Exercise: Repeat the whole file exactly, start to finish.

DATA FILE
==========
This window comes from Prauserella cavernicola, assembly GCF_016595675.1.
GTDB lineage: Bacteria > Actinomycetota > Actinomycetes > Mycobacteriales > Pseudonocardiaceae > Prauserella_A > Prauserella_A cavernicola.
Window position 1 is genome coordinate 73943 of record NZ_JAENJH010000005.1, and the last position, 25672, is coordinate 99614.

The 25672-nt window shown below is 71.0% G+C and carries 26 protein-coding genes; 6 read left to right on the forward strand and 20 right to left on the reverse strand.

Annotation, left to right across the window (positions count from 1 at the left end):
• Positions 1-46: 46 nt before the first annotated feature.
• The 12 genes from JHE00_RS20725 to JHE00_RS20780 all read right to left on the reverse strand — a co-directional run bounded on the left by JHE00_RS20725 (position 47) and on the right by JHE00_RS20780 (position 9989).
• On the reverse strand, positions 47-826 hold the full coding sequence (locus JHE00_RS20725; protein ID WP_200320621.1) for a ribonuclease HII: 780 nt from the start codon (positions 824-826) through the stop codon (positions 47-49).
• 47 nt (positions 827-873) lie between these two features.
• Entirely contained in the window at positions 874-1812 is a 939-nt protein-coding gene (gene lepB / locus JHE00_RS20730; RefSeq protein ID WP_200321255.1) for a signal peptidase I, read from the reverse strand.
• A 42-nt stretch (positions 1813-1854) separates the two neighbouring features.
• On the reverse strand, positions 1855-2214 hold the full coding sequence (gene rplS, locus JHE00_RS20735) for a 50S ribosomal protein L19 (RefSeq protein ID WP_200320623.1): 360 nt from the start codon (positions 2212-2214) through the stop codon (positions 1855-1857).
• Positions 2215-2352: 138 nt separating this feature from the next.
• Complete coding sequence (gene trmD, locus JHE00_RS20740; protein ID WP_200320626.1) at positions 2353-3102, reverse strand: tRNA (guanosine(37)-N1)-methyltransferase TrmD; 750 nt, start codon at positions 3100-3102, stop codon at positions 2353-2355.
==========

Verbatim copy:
This window comes from Prauserella cavernicola, assembly GCF_016595675.1.
GTDB lineage: Bacteria > Actinomycetota > Actinomycetes > Mycobacteriales > Pseudonocardiaceae > Prauserella_A > Prauserella_A cavernicola.
Window position 1 is genome coordinate 73943 of record NZ_JAENJH010000005.1, and the last position, 25672, is coordinate 99614.

The 25672-nt window shown below is 71.0% G+C and carries 26 protein-coding genes; 6 read left to right on the forward strand and 20 right to left on the reverse strand.

Annotation, left to right across the window (positions count from 1 at the left end):
• Positions 1-46: 46 nt before the first annotated feature.
• The 12 genes from JHE00_RS20725 to JHE00_RS20780 all read right to left on the reverse strand — a co-directional run bounded on the left by JHE00_RS20725 (position 47) and on the right by JHE00_RS20780 (position 9989).
• On the reverse strand, positions 47-826 hold the full coding sequence (locus JHE00_RS20725; protein ID WP_200320621.1) for a ribonuclease HII: 780 nt from the start codon (positions 824-826) through the stop codon (positions 47-49).
• 47 nt (positions 827-873) lie between these two features.
• Entirely contained in the window at positions 874-1812 is a 939-nt protein-coding gene (gene lepB / locus JHE00_RS20730; RefSeq protein ID WP_200321255.1) for a signal peptidase I, read from the reverse strand.
• A 42-nt stretch (positions 1813-1854) separates the two neighbouring features.
• On the reverse strand, positions 1855-2214 hold the full coding sequence (gene rplS, locus JHE00_RS20735) for a 50S ribosomal protein L19 (RefSeq protein ID WP_200320623.1): 360 nt from the start codon (positions 2212-2214) through the stop codon (positions 1855-1857).
• Positions 2215-2352: 138 nt separating this feature from the next.
• Complete coding sequence (gene trmD, locus JHE00_RS20740; protein ID WP_200320626.1) at positions 2353-3102, reverse strand: tRNA (guanosine(37)-N1)-methyltransferase TrmD; 750 nt, start codon at positions 3100-3102, stop codon at positions 2353-2355.